The annual Budget for Tamil Nadu was passed amidst what can only be termed as Masonic secrecy. It made it to the news only after the passage of the Finance Bill and, when it became public, it did not make for good reading. Tamil Nadu, often held up as a model state, not only showed a record deficit, it would appear that the Government does not have a clue as to what needs to be done to stem the rot either.
The State’s finances were termed by experts to be in a shambles even before the Budget was presented and the final figures when revealed did not provide for any comfort either. The fiscal deficit stood at 4.58 per cent of the Gross State Domestic Product (GSDP). This was in clear violation of the 3 per cent norm stipulated by the Fiscal Responsibility Management Act. The State Government has of course, blamed it on several factors – demonetisation, sluggishness of the world(!), and Indian economy, and most laughably, fall in revenue owing to the ban imposed by the High Court on the registration of property in unauthorised layouts. The last would almost appear to indicate a frank admission that the political establishment would love the status quo to continue on rampant construction in areas such as wetlands. The Government, on the other hand, is refusing to look at how its consistent fixing of guideline values for sale of properties at unreasonably high levels has brought down the volume of transaction and, thereby, revenue as well.
The State Government has taken comfort in the fact that a significant part of its deficit can be attributed to its taking over the State-run power utility Tangedco’s debts of around Rs 22,815 crore. This was mandatory as part of the Central Government’s Ujwal Discom Assurance Yojana (UDAY) in terms of which the State Government had to take over a part of the loans of the distribution company and issue bonds in lieu of it. The point is that while it is convenient to shift the blame to the Centre, there is no denying that Tangedco remains one of the worst-run distribution companies in the country and that is the State Government’s responsibility. By stubbornly refusing to reform the distribution utility, the State is only adding to its woes. It is, in fact, sitting on a 2010 report of the Tamil Nadu Electricity Regulatory Commission that recommended splitting Tangedco into a power generation and four regional distribution companies on the lines of the State Transport Corporation. This is already in practice in other States and is a scheme that Tamil Nadu could do well to emulate.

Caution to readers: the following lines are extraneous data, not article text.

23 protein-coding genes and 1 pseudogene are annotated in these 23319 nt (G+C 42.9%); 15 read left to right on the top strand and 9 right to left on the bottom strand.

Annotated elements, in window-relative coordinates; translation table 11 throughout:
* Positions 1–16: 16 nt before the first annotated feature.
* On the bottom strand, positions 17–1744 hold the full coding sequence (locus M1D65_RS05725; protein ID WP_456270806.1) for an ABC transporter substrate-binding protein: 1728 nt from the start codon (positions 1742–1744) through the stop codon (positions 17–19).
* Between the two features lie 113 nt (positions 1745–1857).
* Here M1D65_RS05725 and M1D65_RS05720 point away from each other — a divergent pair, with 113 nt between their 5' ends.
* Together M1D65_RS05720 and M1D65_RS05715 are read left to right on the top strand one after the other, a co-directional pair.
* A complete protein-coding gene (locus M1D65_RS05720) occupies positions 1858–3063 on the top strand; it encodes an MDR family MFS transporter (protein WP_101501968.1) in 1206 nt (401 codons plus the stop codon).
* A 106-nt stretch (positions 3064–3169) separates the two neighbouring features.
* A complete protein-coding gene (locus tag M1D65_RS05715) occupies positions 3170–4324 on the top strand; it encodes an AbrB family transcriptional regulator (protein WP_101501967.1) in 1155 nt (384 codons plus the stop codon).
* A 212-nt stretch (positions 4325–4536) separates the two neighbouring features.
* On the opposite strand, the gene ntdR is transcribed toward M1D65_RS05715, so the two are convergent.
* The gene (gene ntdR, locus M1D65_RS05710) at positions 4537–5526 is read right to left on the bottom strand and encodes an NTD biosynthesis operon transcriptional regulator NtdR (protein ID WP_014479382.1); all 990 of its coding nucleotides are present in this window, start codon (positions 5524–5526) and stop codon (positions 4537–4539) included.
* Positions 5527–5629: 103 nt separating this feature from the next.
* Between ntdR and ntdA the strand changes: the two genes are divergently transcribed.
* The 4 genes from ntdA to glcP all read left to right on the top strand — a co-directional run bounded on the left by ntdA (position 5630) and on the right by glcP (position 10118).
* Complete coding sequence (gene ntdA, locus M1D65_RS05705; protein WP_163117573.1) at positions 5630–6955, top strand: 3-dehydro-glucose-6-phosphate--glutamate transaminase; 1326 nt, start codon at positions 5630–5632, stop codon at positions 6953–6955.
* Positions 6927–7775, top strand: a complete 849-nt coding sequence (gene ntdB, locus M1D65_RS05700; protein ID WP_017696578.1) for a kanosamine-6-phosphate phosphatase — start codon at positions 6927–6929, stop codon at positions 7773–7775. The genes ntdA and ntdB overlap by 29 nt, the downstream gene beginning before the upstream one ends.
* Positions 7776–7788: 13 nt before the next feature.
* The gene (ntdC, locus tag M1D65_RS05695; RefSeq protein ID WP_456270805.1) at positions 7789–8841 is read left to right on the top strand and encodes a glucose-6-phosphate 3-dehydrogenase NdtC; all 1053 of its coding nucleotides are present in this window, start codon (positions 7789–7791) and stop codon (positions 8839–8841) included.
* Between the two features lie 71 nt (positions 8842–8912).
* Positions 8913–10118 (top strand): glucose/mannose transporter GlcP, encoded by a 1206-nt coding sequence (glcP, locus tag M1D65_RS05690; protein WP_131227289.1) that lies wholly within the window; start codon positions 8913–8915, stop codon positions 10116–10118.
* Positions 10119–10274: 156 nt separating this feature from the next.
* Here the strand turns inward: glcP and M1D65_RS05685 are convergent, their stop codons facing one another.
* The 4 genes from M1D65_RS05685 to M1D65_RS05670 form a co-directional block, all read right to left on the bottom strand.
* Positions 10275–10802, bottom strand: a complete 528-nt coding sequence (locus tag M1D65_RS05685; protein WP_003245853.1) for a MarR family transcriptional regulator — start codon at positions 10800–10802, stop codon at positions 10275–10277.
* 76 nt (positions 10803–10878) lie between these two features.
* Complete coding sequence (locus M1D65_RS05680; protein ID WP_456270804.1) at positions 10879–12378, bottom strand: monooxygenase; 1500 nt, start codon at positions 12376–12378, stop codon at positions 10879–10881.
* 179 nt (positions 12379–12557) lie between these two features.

One of the reasons why this is not being considered is the amount of free power being extended to farmers – around 20.6 lakh farm pump sets now operate gratis in the State. Besides the above, there is a yawning gap between the expected tax collection (Rs 109,850 crore) and the actual (Rs 87, 287 crore) – a 25 per cent shortfall. This too has plenty of scope for improvement. The State Government rarely bothers with the observations each year by the Comptroller and Auditor General on loopholes in commercial tax collections in the State and the way they can be improved. The TN Commercial Tax Department does not carry out inspections, and an overall sluggishness in administration has meant that the pressure has ceased on revenue collection.
Come July, the Central Government will roll out the GST scheme. That will mean further reduction in the State’s manoeuvrability on taxes. Add to this the fact that the State is facing one of the worst droughts in recent times, which can have a further adverse impact on revenue. And then you have a Government that is not very securely in the saddle. The future it would appear, is not very bright.